A club’s continued existence rests at the bottom of the ledger sheet each year. In the lower tiers, clubs have to hunt for revenue streams that are readily available to MLS clubs. The primary form of funding for professional clubs in the United States is TV contracts, of course (I’m sure some MLS haters may want to say expansion fees, which is a fair point), but for most lower tier clubs, there is no TV revenue. Even the second-tier league, the USL, has little visibility on national or even regional television (ESPN+ has just started streaming games which is a step in the right direction). But if you’re an amateur club, playing in a lower league, broadcasting contracts aren’t really an option. Certainly not a profitable option anyway.
So without the big TV contracts, lower tier clubs must look for other revenue streams. Kit sponsorship is a potential revenue stream, but that involves finding a local business willing to toss money to be on your shirt.
One team I spoke with while researching this article said that how much you get for a kit sponsorship depends on who you're asking. They tailor their bid to their target sponsor. “If you really think about it, you’re not gonna ask for $5,000 from Joe’s Chicken Shack knowing that they are a small operation. But you may go to KFC and say the package is $5,000.”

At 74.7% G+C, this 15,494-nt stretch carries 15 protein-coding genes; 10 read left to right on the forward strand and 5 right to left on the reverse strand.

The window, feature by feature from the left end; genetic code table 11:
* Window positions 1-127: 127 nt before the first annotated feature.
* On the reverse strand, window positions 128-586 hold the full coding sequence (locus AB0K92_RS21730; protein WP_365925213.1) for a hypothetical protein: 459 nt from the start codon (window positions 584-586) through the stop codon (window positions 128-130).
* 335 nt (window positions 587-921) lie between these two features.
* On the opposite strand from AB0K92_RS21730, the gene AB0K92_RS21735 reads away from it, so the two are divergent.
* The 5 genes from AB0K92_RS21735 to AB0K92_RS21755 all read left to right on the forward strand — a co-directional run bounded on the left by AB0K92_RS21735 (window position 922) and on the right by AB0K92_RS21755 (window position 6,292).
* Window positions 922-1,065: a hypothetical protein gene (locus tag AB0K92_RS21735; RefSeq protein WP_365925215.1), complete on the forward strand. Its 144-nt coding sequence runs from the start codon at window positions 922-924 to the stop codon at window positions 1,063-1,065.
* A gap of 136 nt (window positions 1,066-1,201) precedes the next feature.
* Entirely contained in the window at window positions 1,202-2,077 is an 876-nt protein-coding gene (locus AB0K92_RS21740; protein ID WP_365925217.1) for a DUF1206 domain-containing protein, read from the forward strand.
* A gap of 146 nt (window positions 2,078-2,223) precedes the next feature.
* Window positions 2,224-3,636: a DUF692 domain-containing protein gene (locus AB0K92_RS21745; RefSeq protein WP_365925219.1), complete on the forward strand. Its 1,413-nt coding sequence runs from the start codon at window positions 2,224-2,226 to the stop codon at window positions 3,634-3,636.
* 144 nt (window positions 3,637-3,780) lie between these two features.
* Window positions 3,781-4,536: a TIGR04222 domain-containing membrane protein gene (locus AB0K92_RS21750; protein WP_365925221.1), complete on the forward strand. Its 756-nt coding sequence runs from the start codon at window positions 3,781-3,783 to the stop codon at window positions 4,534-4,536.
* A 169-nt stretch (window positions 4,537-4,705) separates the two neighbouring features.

“Lower league soccer is a lot like craft beer. MLS is the Budweiser.”
Jon Langlois, Boston Siege
Another club managed to secure a sponsorship deal with an ex-professional player, but those types of deals are like unicorns and leprechauns (you’ve heard of them, but never seen one in real life).
Aside from kit sponsorships, the primary revenue stream for lower tier clubs is the gate. Prices for tickets vary across the country, depending on the local economy and customer expectation. At FC Grande in Las Cruces, NM, the cost of attendance is $5. On the other side of the country, in Boston, MA, the Boston Siege charge $10 to get in. But attracting a live audience in a crowded media market can be difficult. Most clubs are averaging 50-150 a match and even that revenue is split with the visiting club. Even worse for some clubs, local ordinances won’t allow clubs to charge a gate if they are using publicly owned facilities.